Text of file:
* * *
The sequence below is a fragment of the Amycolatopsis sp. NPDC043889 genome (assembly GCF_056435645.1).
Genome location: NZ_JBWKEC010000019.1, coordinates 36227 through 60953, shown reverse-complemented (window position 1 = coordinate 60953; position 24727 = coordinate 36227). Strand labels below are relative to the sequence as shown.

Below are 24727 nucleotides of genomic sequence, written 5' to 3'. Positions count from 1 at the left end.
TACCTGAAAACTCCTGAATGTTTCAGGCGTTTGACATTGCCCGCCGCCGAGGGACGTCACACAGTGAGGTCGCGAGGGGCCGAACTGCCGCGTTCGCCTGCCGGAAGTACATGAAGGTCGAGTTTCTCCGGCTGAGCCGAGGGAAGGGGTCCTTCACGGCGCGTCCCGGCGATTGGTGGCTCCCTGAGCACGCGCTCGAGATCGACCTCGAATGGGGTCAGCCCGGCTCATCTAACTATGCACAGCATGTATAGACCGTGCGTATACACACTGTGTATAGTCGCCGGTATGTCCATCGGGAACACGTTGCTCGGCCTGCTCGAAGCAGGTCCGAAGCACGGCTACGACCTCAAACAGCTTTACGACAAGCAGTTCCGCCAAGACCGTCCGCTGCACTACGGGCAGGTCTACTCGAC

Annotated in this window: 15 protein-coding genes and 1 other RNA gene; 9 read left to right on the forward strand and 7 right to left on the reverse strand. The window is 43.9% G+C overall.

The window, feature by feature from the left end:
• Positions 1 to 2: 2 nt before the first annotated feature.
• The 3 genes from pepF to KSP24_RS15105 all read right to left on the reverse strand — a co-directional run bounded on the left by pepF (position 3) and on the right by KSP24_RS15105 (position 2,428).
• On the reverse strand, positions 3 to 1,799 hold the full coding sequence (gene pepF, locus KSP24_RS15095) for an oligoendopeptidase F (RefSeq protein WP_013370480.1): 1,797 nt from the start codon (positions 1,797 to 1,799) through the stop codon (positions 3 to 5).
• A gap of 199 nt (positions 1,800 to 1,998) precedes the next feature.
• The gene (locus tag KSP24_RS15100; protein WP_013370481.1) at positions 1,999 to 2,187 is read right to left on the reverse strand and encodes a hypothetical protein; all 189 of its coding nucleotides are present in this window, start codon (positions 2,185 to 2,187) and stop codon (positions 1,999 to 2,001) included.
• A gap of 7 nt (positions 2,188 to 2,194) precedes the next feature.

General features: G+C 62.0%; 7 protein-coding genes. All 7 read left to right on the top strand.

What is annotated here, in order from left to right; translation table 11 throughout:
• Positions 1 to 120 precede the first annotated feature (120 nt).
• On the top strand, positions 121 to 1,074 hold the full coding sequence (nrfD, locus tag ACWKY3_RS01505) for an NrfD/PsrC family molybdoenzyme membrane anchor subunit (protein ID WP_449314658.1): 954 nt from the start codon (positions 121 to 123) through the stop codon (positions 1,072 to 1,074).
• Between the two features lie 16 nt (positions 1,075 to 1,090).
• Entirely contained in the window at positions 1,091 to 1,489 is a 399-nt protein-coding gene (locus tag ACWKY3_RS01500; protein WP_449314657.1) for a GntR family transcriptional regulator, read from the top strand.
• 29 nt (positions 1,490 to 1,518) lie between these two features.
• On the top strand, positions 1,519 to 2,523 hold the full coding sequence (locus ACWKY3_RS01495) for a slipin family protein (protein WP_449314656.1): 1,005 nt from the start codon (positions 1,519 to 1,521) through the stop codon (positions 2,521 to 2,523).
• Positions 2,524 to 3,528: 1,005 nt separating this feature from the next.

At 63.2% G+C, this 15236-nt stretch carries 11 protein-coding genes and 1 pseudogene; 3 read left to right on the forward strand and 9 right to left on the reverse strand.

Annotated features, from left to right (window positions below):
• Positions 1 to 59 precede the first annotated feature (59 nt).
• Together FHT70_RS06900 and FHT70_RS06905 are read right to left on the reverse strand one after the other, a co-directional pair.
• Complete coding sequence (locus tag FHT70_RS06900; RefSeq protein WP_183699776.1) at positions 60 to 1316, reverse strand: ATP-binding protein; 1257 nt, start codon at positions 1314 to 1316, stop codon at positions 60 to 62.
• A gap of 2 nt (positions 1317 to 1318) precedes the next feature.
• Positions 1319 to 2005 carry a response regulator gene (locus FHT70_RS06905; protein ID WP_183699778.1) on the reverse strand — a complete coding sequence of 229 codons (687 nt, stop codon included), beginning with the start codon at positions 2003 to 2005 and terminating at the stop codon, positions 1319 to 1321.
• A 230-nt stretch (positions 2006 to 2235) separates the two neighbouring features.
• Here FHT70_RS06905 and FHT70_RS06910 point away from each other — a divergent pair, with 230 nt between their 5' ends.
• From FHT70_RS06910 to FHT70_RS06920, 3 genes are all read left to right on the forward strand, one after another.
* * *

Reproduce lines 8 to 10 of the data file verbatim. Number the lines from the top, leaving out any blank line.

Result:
• The 3 genes from pepF to KSP24_RS15105 all read right to left on the reverse strand — a co-directional run bounded on the left by pepF (position 3) and on the right by KSP24_RS15105 (position 2,428).
• On the reverse strand, positions 3 to 1,799 hold the full coding sequence (gene pepF, locus KSP24_RS15095) for an oligoendopeptidase F (RefSeq protein WP_013370480.1): 1,797 nt from the start codon (positions 1,797 to 1,799) through the stop codon (positions 3 to 5).
• A gap of 199 nt (positions 1,800 to 1,998) precedes the next feature.